Les législateurs américains ont donc mis un point final au projet de refonte de la régulation financière du pays, après avoir trouvé un accord sur de nouvelles limitations de l'activité des banques et proposé un compromis sur la question des produits dérivés.
C'est vers minuit aux États-unis que les négociateurs démocrates sont parvenus à trouver un premier terrain d'entente sur les deux points les plus épineux du projet de loi. Les deux clauses en question ont pour objectif de protéger les actifs des banques des activités risquées de courtier "trading" pour compte propre, à l'origine de la crise financière de 2007-2009 qui a débouché sur une profonde récession et a dû amener l'Etat à voler au secours du secteur bancaire.
Les démocrates étaient sous pression pour achever leurs travaux dans les heures à venir, avant que le président Barack Obama n'entame des discussions avec les dirigeants présents au sommet du G20 à Toronto ce week-end.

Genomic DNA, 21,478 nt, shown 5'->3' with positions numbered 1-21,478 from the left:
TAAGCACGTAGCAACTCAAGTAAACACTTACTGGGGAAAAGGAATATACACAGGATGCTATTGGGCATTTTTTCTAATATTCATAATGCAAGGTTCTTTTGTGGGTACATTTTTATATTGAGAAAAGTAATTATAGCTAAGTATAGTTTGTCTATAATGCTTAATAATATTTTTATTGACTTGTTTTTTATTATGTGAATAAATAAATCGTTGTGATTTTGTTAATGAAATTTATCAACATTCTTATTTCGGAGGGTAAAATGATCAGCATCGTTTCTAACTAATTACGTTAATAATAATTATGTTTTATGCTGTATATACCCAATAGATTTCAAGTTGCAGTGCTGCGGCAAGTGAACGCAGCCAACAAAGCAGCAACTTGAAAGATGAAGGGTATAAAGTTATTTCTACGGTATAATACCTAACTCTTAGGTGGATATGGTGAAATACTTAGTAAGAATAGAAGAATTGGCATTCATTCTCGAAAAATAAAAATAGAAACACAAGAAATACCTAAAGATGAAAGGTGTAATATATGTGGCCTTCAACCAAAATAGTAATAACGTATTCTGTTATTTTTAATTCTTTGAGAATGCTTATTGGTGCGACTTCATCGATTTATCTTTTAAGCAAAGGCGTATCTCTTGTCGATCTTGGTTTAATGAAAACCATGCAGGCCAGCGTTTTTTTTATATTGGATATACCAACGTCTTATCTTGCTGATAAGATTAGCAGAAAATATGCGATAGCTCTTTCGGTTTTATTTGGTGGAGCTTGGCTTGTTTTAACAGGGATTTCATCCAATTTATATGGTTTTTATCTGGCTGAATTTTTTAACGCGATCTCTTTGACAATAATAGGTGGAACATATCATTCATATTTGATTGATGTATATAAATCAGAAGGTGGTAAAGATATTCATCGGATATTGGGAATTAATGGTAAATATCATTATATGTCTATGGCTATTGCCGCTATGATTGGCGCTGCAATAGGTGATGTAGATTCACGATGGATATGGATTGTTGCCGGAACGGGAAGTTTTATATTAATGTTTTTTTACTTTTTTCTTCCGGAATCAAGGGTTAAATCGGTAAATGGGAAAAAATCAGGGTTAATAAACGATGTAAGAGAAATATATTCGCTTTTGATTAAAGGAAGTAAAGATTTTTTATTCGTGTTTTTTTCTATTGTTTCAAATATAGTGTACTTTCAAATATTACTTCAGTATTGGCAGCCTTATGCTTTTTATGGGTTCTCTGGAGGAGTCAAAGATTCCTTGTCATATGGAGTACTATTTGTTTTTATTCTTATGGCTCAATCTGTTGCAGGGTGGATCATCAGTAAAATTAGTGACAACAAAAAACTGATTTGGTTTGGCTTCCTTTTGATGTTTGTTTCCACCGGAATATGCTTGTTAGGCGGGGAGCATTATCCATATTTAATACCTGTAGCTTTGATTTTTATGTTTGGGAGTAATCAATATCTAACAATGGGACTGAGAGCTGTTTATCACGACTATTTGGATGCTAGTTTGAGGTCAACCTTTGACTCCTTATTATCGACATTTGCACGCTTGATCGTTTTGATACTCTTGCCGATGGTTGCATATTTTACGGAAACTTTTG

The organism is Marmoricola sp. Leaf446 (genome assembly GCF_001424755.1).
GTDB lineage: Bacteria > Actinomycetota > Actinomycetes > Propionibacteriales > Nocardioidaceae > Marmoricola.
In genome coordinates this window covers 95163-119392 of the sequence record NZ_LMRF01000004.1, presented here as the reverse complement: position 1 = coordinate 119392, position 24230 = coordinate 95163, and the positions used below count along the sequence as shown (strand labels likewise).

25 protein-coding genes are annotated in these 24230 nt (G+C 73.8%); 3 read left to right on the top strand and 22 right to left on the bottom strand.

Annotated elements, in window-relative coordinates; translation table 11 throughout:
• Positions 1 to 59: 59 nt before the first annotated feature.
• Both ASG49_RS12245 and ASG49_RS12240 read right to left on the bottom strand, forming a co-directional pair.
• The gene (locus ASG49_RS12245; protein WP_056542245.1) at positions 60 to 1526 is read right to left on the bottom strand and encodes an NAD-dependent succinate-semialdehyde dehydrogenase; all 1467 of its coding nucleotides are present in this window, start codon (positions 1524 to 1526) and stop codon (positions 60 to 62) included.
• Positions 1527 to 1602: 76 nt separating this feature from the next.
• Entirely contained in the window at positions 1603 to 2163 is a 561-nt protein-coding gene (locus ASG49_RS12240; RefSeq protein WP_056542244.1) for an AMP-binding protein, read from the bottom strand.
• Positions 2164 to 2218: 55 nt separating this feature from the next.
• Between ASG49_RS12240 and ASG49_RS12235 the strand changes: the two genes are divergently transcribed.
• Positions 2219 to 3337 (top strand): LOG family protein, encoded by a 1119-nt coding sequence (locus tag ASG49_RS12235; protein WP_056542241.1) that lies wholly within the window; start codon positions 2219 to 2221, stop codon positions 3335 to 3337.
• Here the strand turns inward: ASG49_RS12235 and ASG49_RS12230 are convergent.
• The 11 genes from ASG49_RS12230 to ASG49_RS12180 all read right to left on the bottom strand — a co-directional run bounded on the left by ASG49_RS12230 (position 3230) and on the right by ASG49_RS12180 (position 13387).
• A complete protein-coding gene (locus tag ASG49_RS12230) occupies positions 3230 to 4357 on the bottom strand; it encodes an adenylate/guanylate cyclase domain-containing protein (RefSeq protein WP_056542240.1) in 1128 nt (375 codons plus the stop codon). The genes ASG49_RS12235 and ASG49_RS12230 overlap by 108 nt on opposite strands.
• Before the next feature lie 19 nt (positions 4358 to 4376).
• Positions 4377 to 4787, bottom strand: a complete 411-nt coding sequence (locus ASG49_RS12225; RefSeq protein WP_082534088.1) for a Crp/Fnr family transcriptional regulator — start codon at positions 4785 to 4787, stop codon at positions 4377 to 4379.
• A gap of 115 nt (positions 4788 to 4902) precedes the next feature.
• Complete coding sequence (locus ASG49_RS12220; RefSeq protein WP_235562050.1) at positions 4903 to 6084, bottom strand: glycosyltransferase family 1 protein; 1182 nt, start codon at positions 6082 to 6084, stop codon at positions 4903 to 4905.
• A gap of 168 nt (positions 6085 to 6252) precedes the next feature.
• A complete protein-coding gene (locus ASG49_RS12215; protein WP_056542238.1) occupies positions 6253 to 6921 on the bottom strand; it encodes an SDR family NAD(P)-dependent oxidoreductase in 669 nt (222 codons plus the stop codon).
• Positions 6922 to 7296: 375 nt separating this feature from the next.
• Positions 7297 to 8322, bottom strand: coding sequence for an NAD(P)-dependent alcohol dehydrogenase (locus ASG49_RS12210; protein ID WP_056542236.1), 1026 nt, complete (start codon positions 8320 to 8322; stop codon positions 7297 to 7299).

Au bout de 15 heures de négociations intenses, les démocrates se sont finalement mis d'accord sur une version modifiée de ce que l'on appelle la "règle Volcker" qui vise à restreindre le trading pour compte propre des banques et interdire ou tout le moins encadrer très strictement leur implication dans les fonds spéculatifs et fonds de capital-investissement.
Cet assouplissement permettrait notamment aux banques d'investir jusqu'à 3% du total de leur capital Tier 1, fonds propres de base, dans les fonds spéculatifs et les fonds de capital-investissement.
Le projet de supervision du marché des dérivés a donné en revanche plus de fil à retordre aux législateurs. Ce marché de 615 000 milliards de dollars a contribué à exacerber la crise et a débouché notamment sur un sauvetage de 182 milliards de dollars de deniers publics pour l'assureur American International Group.
La sénatrice démocrate Blanche Lincoln est parvenue à un compromis avec des représentants du Trésor qui vise à contraindre les banques à scinder leurs opérations de swaps qui leur offrira par ailleurs la possibilité d'opérer sur une plus grande variété de swaps internes.